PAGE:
It was innocent enough to begin with. Mom and daughter. Road trip to Minneapolis to see Lady Gaga. Girl time. Fun and laughs. But the the fateful words "outlet mall" were muttered. I was all about to change from there. Barely 3 hours into our day I found myself in the kitchen store at an outlet mall near Owatonna. This is a very dangerous place for a person who loves to cook, loves interesting little shops, and LOVES to buy kitchen stuff. Very dangerous. It's not hard for me to find SOMETHING to buy in a kitchen store. I don't need to spend a lot of money- I can and will find something so I can say "I bought something there!"  Yes, I am that easy to entertain. So what did I pick up this time? A new tea steeper thing (since I cannot find my steeping mug from Teavana that I love so much) and a ceramic knife. I have lusted after a ceramic knife ever since I saw my first Kyocera knife at an upscale cookware shop in Kansas City several years ago. This store did not have Kyocera knives but they did have a KitchenAid ceramic knife for an exceptional price, so I grabbed one. I can try it out and if I'm not totally in love with it, I haven't splashed out hundreds of dollars. 

An outlet store full of Wusthofs. What a cruel, cruel twist.
THIS was not in my budget!!
We arrived in the Twin Cities with hours to spare. Checked into the hotel and went exploring Eagan for a place to eat. Bypassing all the same places we can eat at in Iowa, we decided to give Houlihan's a shot. 

I normally avoid chain restaurants like the plague but we were hungry and decided to brave it. We were not disappointed at all. The decor was warm and woodsy. The staff was very friendly and proficient. We didn't wait for anything. After the drive we were HUNGRY- and the menu looked pretty promising. They had a very impressive cocktail menu, including mini martini flights, and a pretty substantial "small plates" menu. Debbee chose a pasta special- fettuccine with lemon shrimp. Her salad arrived just moments after the waitress left our table- and was so much better than the usual boring and predictable bagged salad mix with 3 croutons. Fresh corn, bacon, blue cheese and a slightly mustardy version of ranch dressing.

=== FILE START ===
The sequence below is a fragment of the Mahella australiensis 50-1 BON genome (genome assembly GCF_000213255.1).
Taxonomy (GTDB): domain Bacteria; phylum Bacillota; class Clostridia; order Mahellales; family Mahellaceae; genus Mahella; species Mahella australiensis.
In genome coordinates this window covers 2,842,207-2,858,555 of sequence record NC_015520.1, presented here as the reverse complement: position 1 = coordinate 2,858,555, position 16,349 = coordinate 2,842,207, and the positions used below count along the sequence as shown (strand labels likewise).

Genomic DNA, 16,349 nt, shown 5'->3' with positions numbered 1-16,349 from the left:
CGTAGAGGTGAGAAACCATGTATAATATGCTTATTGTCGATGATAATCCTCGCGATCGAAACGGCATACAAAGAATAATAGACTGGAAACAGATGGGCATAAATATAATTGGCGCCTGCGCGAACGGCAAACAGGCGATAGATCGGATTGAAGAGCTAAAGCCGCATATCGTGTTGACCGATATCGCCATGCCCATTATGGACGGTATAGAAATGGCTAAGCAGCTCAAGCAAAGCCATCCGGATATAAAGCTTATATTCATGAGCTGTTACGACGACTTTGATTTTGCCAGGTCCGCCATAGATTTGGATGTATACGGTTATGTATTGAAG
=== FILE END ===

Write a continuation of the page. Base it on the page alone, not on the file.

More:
The pasta dish was very generous. It arrived on a huge platter, with loads of fettuccine, a creamy lemon sauce and perfectly grilled shrimp.

I went with my old standby- steak. I chose the top sirloin, which was grilled and basted with a red wine sauce, and served with asparagus and baked potato and a Parmesan garlic butter to spread on top of the steak. So delicious, and perfectly cooked. 

We left, full and happy, and made our way to the Excel Center and had an amazing evening with Lady Gaga. But the fun didn't end there- and neither did the foodie field trip. The next morning we checked out of the hotel and made a beeline for Disneyland for Grownups, also known as IKEA. I'm not even going to sugar coat it. I'm in kitchen heaven in this place. Dishes- lots of dishes, several of which made their way into my cart. I'm always looking for good food props, and IKEA is a great place to find them. Their knife selection is impressive. The cookware is awesome. I've bought many many pieces from IKEA over the years and have never been dissatisfied. 

Another HUGE weakness for me- kitchen linens. I love love love kitchen towels. I must have a hundred. I'm sure I'm not done buying linens, although this trip did not include any. I did, however, find a very cool wheeled cart for things like farmers markets and I can't wait to use it !!

The Mall of America is surprisingly a good place to find cool little foodie things. Immediately upon walking in the mall we spotted a Vom Fass store. I had never been in one before- never even heard of them- but I soon was transfixed at the wall of oils, the wall of vinegars, the wall of seasonings. 

I was a little overwhelmed really- too much, in too small of a store. Of course we spent considerable time at the seasonings/spices, smelling everything and oohing and ahhing over the amazing aromas, even trying pumpkin seed oil. I had to make a decision, couldn't take it all with me, so I grabbed a couple jars, Aglio Olio & Peperoncino seasoning and Wild Game seasoning, grabbed a catalog, and begrudgingly left the store. 

We stopped for lunch at The Cadillac Ranch, where Debbee had the Black and Bleu Salmon Salad (Black and Bleu Catfood Salad as I call it) and I had the famous Minnesota Jucy Lucy. Browsed over the Vom Fass catalog while eating.......decided it was a good thing we left that store when we did........ and continued our trip around the mall.

There are several different foodie havens in the Mall of America. Williams Sonoma (which I avoided- we have that in Iowa), all the department stores which carry all my favorites as well, Teavana, and The Pepper Palace, which as you can imagine, is a store filled with nothing but hundreds upon hundreds of hot sauces, and things like Nacho Cheese scented candles.  I'll pass on the candles but the hot sauces are always my friend. They even carry Zakk Wylde's Berserker sauces. I was in awe of all the heat in one room.